Posted under Astronomy
This post was written by Schnack on December 27, 2012
The Iowa State Cyclones will be playing Tulsa in the Liberty Bowl on December 31 at 2:30 PM. Memphis weather is usually warmer than Iowa but Memphis has recently had light snow. Click here for the current conditions and the latest forecast for Memphis, TN.
Posted under Sports
At the beginning of December there was not much snow on the ground across the country (excluding AK & HI). December 1 had 13.3% while December 27 is now up to 65%. Now to compare today to last year (December 27, 2011) 24% of the country was covered with snow.
Posted under Precipitation Totals
UPDATED at 3:30 PM
Tonight: Cloudy with an 80% chance of light snow/flurries. Low: 17-21. Wind: E 5-10 mph.
Friday: Cloudy with a 100% chance of light snow. High: 26-29. Wind: NE 5-10 mph.
Friday Night: Cloudy with a few flurries. Low: 14-19. Wind: NW 5-10 mph.
Saturday: Decreasing clouds. High: low 20s.
Sunday: Partly cloudy. High: low 20s.
Monday: Mostly cloudy. High: upper teens.
New Year’s Day: Mostly sunny. High: mid-upper teens.
Wednesday: Partly cloudy. High: near 20.
Thursday: Partly cloudy. High: upper teens.
We started the day out with sunshine but clouds quickly moved in from the west as snow developed in western Iowa this morning. There is an area of low pressure in the upper levels of the atmosphere. Around noon today that low was located along the South Dakota/ Nebraska state line. It is forecast to track east tonight and Friday.
It was producing snow in South Dakota, Nebraska and western Iowa. Flurries are expected before midnight and after midnight light snow will develop. The light snow will continue through Friday and taper off Friday evening. Here is the forecast map for Friday evening.
There will only be about 0.10-0.20” of liquid in this system. The snow ratio is expected to be about 15:1 so that puts snow amounts about 1-2”. Some locations south of Highway 23 may see less than 1”. Areas along the Iowa/Minnesota state line might see 3” in a couple locations.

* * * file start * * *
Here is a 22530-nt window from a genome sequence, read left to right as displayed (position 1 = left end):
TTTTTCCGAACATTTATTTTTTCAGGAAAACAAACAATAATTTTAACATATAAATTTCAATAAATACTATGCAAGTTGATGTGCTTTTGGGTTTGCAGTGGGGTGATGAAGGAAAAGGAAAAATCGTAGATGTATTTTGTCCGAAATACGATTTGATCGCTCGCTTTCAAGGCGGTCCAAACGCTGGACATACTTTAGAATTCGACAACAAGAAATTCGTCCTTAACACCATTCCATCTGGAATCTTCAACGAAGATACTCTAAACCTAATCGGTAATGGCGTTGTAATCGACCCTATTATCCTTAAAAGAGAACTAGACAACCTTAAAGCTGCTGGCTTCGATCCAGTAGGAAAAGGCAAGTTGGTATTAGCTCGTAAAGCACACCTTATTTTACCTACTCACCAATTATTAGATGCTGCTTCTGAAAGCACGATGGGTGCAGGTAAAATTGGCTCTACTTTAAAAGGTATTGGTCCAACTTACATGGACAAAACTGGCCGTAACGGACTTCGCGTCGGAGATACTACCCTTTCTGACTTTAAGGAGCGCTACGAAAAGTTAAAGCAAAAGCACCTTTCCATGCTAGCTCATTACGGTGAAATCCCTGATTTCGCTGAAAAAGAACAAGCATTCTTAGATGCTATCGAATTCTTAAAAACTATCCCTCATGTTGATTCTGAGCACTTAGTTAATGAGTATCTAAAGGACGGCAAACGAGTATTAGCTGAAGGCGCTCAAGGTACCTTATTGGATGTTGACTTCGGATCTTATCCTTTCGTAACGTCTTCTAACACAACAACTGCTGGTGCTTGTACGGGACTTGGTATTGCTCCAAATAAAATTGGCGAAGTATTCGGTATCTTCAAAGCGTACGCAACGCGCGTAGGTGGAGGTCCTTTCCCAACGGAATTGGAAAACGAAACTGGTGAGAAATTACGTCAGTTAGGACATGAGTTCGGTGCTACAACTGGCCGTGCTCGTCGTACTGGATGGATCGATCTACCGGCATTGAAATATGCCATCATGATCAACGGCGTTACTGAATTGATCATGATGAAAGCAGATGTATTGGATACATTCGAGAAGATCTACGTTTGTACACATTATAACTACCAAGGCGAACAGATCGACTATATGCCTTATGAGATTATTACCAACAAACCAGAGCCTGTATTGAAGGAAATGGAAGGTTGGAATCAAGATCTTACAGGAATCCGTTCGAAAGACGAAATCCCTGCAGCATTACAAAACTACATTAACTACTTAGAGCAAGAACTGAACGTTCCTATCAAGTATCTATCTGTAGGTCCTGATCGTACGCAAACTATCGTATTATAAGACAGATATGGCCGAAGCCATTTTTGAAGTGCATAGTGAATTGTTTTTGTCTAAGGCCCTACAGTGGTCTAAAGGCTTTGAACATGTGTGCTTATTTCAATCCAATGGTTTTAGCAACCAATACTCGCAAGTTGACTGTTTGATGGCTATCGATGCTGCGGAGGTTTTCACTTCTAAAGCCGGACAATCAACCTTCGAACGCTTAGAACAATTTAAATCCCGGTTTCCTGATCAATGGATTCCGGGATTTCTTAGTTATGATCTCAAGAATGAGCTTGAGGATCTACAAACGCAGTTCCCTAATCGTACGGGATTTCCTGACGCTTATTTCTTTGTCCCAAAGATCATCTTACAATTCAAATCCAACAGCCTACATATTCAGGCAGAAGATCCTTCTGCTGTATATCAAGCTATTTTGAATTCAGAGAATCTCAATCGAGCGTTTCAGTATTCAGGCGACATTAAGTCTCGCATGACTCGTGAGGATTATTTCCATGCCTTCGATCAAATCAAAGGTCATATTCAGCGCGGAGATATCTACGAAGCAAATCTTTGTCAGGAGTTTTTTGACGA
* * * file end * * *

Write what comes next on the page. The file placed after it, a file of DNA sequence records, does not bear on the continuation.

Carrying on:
The cloudy sky will become partly cloudy Saturday and remain that way through the weekend.
A cold front is forecast to cross the state Monday morning with a mostly cloudy sky and a reinforcing push of cold air from the north to the south. Highs temperatures Monday and Tuesday will be in the teens. Here is forecast position of the front Monday morning.
Posted under Forecast Discussion
1982: An intense storm system produced rare late December severe thunderstorms in southeastern Iowa resulting in straight-line wind damage from Lee through Scott counties. At Muscatine wind gusts to 90 mph blew down a 265 foot radio tower, while at Donnellson high winds destroyed an airplane hangar and damaged 7 planes. On the back side of the system in northwestern Iowa a major winter storm occurred on December 27-28 with freezing rain changing over to snow and accumulating to as high as 11.0 inches at Primghar, 11.5 inches at Le Mars, 12.5 inches at Sibley, 13.0 inches at Sheldon, and 14.0 inches at Hawarden. Winds behind the system gusted to 70 mph drifting the snow 6 to 10 feet deep and snapping power lines and poles.
1950: An arctic high pressure system settled across northeastern Iowa on December 27th resulting in very cold morning temperatures across the area, with many stations reporting their coldest December readings on record including -30 F at Osage, -31 F at Elkader, -34 F at Fayette, and -36 F at Decorah.
1904: A major winter storm struck much of Iowa from the afternoon of December 26th through the 27th and into the 28th. At first the precipitation fell as sleet and freezing rain, then it changed over to snow with strong winds producing blizzard conditions and blowing the snow into deep drifts making travel impossible. The heaviest snow fell across portions of southwestern, central, and northeastern Iowa with reported storm total accumulations of 10.0 inches at Mason City and Mount Ayr, 10.3 inches at Marshalltown, 11.0 inches at Cedar Rapids, 12.0 inches at Des Moines, and 15.0 inches at New Hampton. Many observers in northern Iowa noted the storm as the worst in more than 20 years. At Hanlontown in Worth County drifts more than 10 feet deep were reported with visibility less than 60 feet at times. The roads were blocked for several days after the storm across most of the state.
|This Day in National/World Weather History …|
Posted under Weather History